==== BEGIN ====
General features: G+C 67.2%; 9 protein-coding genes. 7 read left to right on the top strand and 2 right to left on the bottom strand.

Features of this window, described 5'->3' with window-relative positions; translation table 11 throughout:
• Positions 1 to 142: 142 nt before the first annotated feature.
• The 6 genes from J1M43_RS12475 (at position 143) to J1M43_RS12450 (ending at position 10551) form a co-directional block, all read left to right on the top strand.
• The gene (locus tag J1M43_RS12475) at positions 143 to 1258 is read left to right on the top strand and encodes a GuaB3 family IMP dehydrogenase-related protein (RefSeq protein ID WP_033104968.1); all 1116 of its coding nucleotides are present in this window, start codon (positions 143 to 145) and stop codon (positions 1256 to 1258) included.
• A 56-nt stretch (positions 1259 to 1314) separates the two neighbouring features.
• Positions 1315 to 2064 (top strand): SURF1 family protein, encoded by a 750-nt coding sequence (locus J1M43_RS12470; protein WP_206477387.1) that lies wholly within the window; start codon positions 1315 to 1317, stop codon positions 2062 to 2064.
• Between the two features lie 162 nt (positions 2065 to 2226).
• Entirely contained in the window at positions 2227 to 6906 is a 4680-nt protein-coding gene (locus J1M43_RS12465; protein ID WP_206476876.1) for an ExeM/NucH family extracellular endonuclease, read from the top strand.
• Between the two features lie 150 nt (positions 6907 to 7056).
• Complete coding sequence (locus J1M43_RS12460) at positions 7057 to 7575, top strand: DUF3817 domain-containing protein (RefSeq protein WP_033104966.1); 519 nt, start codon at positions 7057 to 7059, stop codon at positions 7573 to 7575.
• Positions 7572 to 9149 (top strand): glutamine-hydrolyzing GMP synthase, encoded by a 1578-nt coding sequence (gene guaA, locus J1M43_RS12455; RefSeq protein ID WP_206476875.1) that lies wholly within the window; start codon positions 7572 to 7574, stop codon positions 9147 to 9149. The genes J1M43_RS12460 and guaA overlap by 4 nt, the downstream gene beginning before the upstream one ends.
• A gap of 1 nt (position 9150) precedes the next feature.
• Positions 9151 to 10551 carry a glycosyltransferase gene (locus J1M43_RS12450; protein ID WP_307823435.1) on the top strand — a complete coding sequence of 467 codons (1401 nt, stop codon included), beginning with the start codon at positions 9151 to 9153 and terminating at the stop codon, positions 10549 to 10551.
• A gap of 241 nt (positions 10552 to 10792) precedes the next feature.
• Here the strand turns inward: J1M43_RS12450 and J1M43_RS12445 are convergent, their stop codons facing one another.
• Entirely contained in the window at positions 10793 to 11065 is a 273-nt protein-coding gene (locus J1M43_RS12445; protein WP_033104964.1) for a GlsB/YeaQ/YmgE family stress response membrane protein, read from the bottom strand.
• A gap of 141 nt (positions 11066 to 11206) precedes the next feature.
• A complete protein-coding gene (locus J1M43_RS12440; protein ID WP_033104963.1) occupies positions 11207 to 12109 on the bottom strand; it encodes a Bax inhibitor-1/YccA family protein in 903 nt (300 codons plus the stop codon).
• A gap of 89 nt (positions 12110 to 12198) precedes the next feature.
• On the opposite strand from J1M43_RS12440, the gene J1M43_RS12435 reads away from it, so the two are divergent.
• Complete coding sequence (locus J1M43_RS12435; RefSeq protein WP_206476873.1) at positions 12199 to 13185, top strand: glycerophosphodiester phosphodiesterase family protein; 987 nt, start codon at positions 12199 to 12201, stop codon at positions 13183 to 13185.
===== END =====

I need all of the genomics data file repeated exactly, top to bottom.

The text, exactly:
General features: G+C 67.2%; 9 protein-coding genes. 7 read left to right on the top strand and 2 right to left on the bottom strand.

Features of this window, described 5'->3' with window-relative positions; translation table 11 throughout:
• Positions 1 to 142: 142 nt before the first annotated feature.
• The 6 genes from J1M43_RS12475 (at position 143) to J1M43_RS12450 (ending at position 10551) form a co-directional block, all read left to right on the top strand.
• The gene (locus tag J1M43_RS12475) at positions 143 to 1258 is read left to right on the top strand and encodes a GuaB3 family IMP dehydrogenase-related protein (RefSeq protein ID WP_033104968.1); all 1116 of its coding nucleotides are present in this window, start codon (positions 143 to 145) and stop codon (positions 1256 to 1258) included.
• A 56-nt stretch (positions 1259 to 1314) separates the two neighbouring features.
• Positions 1315 to 2064 (top strand): SURF1 family protein, encoded by a 750-nt coding sequence (locus J1M43_RS12470; protein WP_206477387.1) that lies wholly within the window; start codon positions 1315 to 1317, stop codon positions 2062 to 2064.
• Between the two features lie 162 nt (positions 2065 to 2226).
• Entirely contained in the window at positions 2227 to 6906 is a 4680-nt protein-coding gene (locus J1M43_RS12465; protein ID WP_206476876.1) for an ExeM/NucH family extracellular endonuclease, read from the top strand.
• Between the two features lie 150 nt (positions 6907 to 7056).
• Complete coding sequence (locus J1M43_RS12460) at positions 7057 to 7575, top strand: DUF3817 domain-containing protein (RefSeq protein WP_033104966.1); 519 nt, start codon at positions 7057 to 7059, stop codon at positions 7573 to 7575.
• Positions 7572 to 9149 (top strand): glutamine-hydrolyzing GMP synthase, encoded by a 1578-nt coding sequence (gene guaA, locus J1M43_RS12455; RefSeq protein ID WP_206476875.1) that lies wholly within the window; start codon positions 7572 to 7574, stop codon positions 9147 to 9149. The genes J1M43_RS12460 and guaA overlap by 4 nt, the downstream gene beginning before the upstream one ends.
• A gap of 1 nt (position 9150) precedes the next feature.
• Positions 9151 to 10551 carry a glycosyltransferase gene (locus J1M43_RS12450; protein ID WP_307823435.1) on the top strand — a complete coding sequence of 467 codons (1401 nt, stop codon included), beginning with the start codon at positions 9151 to 9153 and terminating at the stop codon, positions 10549 to 10551.
• A gap of 241 nt (positions 10552 to 10792) precedes the next feature.
• Here the strand turns inward: J1M43_RS12450 and J1M43_RS12445 are convergent, their stop codons facing one another.
• Entirely contained in the window at positions 10793 to 11065 is a 273-nt protein-coding gene (locus J1M43_RS12445; protein WP_033104964.1) for a GlsB/YeaQ/YmgE family stress response membrane protein, read from the bottom strand.
• A gap of 141 nt (positions 11066 to 11206) precedes the next feature.
• A complete protein-coding gene (locus J1M43_RS12440; protein ID WP_033104963.1) occupies positions 11207 to 12109 on the bottom strand; it encodes a Bax inhibitor-1/YccA family protein in 903 nt (300 codons plus the stop codon).
• A gap of 89 nt (positions 12110 to 12198) precedes the next feature.
• On the opposite strand from J1M43_RS12440, the gene J1M43_RS12435 reads away from it, so the two are divergent.
• Complete coding sequence (locus J1M43_RS12435; RefSeq protein WP_206476873.1) at positions 12199 to 13185, top strand: glycerophosphodiester phosphodiesterase family protein; 987 nt, start codon at positions 12199 to 12201, stop codon at positions 13183 to 13185.